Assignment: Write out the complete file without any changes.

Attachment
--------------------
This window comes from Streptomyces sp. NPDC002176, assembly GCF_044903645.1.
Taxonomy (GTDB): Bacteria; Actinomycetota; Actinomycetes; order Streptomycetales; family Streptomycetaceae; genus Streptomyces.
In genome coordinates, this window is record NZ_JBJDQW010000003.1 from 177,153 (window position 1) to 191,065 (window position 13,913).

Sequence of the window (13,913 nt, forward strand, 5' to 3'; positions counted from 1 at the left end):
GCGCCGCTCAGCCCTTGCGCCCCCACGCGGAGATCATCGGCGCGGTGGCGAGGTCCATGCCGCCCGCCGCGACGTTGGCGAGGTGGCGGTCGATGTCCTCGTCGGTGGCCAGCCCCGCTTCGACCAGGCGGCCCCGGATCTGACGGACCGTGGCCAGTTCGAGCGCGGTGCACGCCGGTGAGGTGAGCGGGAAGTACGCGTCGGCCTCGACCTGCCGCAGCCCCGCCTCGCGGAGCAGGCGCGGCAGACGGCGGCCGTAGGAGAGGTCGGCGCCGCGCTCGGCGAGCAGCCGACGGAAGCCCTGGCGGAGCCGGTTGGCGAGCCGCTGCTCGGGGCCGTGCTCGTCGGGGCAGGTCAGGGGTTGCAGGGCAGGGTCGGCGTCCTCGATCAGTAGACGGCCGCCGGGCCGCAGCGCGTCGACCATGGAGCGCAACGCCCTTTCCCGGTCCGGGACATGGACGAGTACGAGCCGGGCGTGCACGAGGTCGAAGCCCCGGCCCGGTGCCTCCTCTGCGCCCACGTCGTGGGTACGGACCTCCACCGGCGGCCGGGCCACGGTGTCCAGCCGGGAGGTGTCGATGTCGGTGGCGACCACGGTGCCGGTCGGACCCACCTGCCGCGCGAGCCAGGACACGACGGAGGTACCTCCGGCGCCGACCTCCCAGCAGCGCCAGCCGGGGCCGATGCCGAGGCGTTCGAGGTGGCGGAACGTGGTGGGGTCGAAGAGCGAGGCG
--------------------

This window comes from Streptomyces sp. NPDC002176, assembly GCF_044903645.1.
Taxonomy (GTDB): Bacteria; Actinomycetota; Actinomycetes; order Streptomycetales; family Streptomycetaceae; genus Streptomyces.
In genome coordinates, this window is record NZ_JBJDQW010000003.1 from 177,153 (window position 1) to 191,065 (window position 13,913).

Sequence of the window (13,913 nt, forward strand, 5' to 3'; positions counted from 1 at the left end):
GCGCCGCTCAGCCCTTGCGCCCCCACGCGGAGATCATCGGCGCGGTGGCGAGGTCCATGCCGCCCGCCGCGACGTTGGCGAGGTGGCGGTCGATGTCCTCGTCGGTGGCCAGCCCCGCTTCGACCAGGCGGCCCCGGATCTGACGGACCGTGGCCAGTTCGAGCGCGGTGCACGCCGGTGAGGTGAGCGGGAAGTACGCGTCGGCCTCGACCTGCCGCAGCCCCGCCTCGCGGAGCAGGCGCGGCAGACGGCGGCCGTAGGAGAGGTCGGCGCCGCGCTCGGCGAGCAGCCGACGGAAGCCCTGGCGGAGCCGGTTGGCGAGCCGCTGCTCGGGGCCGTGCTCGTCGGGGCAGGTCAGGGGTTGCAGGGCAGGGTCGGCGTCCTCGATCAGTAGACGGCCGCCGGGCCGCAGCGCGTCGACCATGGAGCGCAACGCCCTTTCCCGGTCCGGGACATGGACGAGTACGAGCCGGGCGTGCACGAGGTCGAAGCCCCGGCCCGGTGCCTCCTCTGCGCCCACGTCGTGGGTACGGACCTCCACCGGCGGCCGGGCCACGGTGTCCAGCCGGGAGGTGTCGATGTCGGTGGCGACCACGGTGCCGGTCGGACCCACCTGCCGCGCGAGCCAGGACACGACGGAGGTACCTCCGGCGCCGACCTCCCAGCAGCGCCAGCCGGGGCCGATGCCGAGGCGTTCGAGGTGGCGGAACGTGGTGGGGTCGAAGAGCGAGGCG